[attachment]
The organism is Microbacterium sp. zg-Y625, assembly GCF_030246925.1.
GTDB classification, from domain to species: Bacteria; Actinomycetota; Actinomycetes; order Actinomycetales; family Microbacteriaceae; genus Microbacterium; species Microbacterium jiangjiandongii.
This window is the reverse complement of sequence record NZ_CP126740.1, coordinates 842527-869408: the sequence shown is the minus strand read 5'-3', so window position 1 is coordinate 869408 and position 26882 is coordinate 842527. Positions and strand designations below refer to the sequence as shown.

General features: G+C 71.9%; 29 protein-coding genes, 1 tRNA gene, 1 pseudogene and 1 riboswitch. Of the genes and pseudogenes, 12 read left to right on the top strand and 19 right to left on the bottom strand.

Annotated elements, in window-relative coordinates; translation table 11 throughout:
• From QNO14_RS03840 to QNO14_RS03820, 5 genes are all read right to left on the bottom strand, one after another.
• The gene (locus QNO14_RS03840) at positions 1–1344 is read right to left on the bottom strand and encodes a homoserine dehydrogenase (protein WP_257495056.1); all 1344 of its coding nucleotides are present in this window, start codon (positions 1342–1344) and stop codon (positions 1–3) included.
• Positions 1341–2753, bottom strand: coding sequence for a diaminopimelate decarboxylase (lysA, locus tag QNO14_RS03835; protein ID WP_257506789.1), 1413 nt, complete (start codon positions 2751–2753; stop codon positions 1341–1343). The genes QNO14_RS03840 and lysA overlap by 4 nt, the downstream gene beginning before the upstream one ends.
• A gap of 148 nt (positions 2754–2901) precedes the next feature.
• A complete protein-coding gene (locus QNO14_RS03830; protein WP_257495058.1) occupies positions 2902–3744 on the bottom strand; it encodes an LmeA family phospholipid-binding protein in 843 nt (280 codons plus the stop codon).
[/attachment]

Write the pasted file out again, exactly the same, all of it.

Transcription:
The organism is Microbacterium sp. zg-Y625, assembly GCF_030246925.1.
GTDB classification, from domain to species: Bacteria; Actinomycetota; Actinomycetes; order Actinomycetales; family Microbacteriaceae; genus Microbacterium; species Microbacterium jiangjiandongii.
This window is the reverse complement of sequence record NZ_CP126740.1, coordinates 842527-869408: the sequence shown is the minus strand read 5'-3', so window position 1 is coordinate 869408 and position 26882 is coordinate 842527. Positions and strand designations below refer to the sequence as shown.

General features: G+C 71.9%; 29 protein-coding genes, 1 tRNA gene, 1 pseudogene and 1 riboswitch. Of the genes and pseudogenes, 12 read left to right on the top strand and 19 right to left on the bottom strand.

Annotated elements, in window-relative coordinates; translation table 11 throughout:
• From QNO14_RS03840 to QNO14_RS03820, 5 genes are all read right to left on the bottom strand, one after another.
• The gene (locus QNO14_RS03840) at positions 1–1344 is read right to left on the bottom strand and encodes a homoserine dehydrogenase (protein WP_257495056.1); all 1344 of its coding nucleotides are present in this window, start codon (positions 1342–1344) and stop codon (positions 1–3) included.
• Positions 1341–2753, bottom strand: coding sequence for a diaminopimelate decarboxylase (lysA, locus tag QNO14_RS03835; protein ID WP_257506789.1), 1413 nt, complete (start codon positions 2751–2753; stop codon positions 1341–1343). The genes QNO14_RS03840 and lysA overlap by 4 nt, the downstream gene beginning before the upstream one ends.
• A gap of 148 nt (positions 2754–2901) precedes the next feature.
• A complete protein-coding gene (locus QNO14_RS03830; protein WP_257495058.1) occupies positions 2902–3744 on the bottom strand; it encodes an LmeA family phospholipid-binding protein in 843 nt (280 codons plus the stop codon).